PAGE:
Acquisition : full orchestra
by Elliott Gyger (2016)
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It is listed in our catalogue because an event featuring a performance of this work was included in our calendar of Australian music. Details of this performance are listed below.
Part 1 of Stravinsky's Rite of Spring closes with a vibrantly rhythmic section usually known as The Dance of the Earth. The original Russian title, however, has more complex undertones: its literal translation is The Acquisition of the Earth by Dancing. Humanity's relationship to the Earth, portrayed elsewhere in the ballet in terms of reverence and awe, here takes on a distinctly proprietorial character. Indeed, the word "acquisition", at first blush scientifically neutral, has proven extremely versatile as a euphemism for a range of predatory human behaviours - rampant consumerism, black-market transactions, repossession of mortgaged property, hostile corporate takeovers, colonization, military occupation - and our treatment of the planet we live on seems deeply tainted by the same mindset.
This work is both a meditation on these darker aspects of human nature, and a creative response to Stravinsky's towering masterpiece. It draws particularly on three elements from The Rite: its amazingly inventive writing for the woodwind, individually and in groups; the use of the orchestra to create powerful blocks of sound which are rapidly juxtaposed or stacked up in layers; and the unerring sense of formal progression, especially in Part 1, whereby energy builds across a series of distinct sections and tempi.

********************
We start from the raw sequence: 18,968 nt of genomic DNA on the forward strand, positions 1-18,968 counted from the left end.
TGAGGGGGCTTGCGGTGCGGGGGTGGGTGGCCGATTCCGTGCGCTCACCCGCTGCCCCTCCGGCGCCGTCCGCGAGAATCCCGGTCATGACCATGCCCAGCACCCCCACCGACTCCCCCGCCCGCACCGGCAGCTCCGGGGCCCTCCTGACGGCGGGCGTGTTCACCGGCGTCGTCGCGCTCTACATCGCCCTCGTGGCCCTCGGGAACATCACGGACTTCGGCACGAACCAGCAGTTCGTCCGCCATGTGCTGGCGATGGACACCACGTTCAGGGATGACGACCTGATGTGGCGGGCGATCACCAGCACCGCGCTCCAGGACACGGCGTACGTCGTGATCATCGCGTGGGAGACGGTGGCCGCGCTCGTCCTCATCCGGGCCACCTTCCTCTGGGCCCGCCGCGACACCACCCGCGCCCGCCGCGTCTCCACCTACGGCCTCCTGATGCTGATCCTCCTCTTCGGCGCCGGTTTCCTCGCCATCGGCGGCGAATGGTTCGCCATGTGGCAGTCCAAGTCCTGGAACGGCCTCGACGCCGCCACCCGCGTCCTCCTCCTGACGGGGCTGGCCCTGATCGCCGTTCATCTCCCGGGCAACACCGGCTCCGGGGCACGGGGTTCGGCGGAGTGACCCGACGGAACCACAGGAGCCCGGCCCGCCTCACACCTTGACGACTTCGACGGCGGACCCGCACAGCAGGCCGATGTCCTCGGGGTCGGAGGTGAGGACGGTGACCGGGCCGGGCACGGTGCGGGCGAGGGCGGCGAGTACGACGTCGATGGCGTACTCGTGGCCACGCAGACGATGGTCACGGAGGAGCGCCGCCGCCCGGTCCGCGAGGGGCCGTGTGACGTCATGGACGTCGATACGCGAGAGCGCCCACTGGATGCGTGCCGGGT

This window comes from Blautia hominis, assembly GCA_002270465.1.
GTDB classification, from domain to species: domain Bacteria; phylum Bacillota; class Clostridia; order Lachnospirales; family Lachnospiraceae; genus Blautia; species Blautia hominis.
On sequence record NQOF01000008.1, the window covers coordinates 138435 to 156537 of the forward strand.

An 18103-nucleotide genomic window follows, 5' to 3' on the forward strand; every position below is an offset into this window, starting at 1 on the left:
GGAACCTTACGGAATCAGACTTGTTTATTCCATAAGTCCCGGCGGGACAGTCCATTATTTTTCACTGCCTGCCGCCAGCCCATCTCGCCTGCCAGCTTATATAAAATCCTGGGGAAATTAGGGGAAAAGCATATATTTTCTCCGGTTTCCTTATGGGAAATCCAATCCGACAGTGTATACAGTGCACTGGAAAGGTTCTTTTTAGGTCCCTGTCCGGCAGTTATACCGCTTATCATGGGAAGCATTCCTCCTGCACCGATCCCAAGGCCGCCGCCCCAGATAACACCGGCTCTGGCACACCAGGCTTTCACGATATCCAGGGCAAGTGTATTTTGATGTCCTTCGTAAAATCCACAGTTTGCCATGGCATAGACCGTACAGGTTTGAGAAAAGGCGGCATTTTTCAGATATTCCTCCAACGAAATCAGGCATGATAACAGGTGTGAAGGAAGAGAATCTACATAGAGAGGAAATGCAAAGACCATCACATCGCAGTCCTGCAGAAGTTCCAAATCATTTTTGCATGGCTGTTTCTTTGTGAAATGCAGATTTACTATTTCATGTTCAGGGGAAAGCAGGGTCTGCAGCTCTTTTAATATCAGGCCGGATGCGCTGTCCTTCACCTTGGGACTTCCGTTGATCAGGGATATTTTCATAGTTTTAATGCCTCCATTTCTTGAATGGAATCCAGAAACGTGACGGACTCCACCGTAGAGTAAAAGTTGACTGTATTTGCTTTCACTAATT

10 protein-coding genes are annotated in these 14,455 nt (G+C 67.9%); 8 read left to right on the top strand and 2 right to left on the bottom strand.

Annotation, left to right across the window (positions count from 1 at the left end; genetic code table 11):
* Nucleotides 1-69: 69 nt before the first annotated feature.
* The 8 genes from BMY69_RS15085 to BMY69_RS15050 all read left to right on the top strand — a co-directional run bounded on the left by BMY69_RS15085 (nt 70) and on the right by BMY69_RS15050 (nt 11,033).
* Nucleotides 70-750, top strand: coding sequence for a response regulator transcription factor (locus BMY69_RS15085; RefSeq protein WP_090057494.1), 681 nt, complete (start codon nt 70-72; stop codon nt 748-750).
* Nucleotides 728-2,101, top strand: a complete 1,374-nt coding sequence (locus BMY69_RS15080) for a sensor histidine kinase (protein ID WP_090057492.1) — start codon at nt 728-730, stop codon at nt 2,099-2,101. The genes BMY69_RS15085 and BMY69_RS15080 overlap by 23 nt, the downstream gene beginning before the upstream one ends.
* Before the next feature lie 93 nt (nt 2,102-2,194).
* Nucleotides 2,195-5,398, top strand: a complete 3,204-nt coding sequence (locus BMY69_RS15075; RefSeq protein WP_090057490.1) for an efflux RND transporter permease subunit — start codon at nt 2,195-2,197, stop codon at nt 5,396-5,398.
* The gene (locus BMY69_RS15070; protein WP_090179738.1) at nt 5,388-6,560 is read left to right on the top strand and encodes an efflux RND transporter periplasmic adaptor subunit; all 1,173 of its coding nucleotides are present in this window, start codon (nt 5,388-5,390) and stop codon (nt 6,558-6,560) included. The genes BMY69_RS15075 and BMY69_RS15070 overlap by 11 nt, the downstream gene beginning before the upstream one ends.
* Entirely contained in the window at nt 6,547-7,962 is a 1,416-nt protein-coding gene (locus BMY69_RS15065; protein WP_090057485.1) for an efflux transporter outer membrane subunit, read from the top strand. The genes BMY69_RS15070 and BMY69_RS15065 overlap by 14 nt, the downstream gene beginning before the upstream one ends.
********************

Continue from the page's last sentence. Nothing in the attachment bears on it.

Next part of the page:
Acquisition is shaped as a single accumulation across the first twelve of its thirteen sections. It begins quietly, at moderate tempo in the mid-range with clarinets and harps. Subsequent sections become progressively longer, faster, louder, denser and more aggressive, and occupy more and more of the orchestra's pitch range. The "dancing" origins of Stravinsky's score inform the work's pulsing polyrhythms. There is no pause for breath until the closing pages, a traumatised reflection on what has come before.
Instrumentation: 3 Flutes (3rd doubling piccolo), 3 oboes (3rd doubling cor anglais), 3 clarinets in Bb (2nd doubling clarinet in Eb, 3rd doubling bass clarinet in Bb), 3 bassoons (3rd doubling contrabassoon), 4 horns in F, 3 trumpets in C, 2 tenor trombones, bass trombone, tuba, timpani (5 drums), percussion (3 players), 2 harps, strings (220.127.116.11.8).
Duration: 12 min.
- Inspired by: Ballet
Performances of this work
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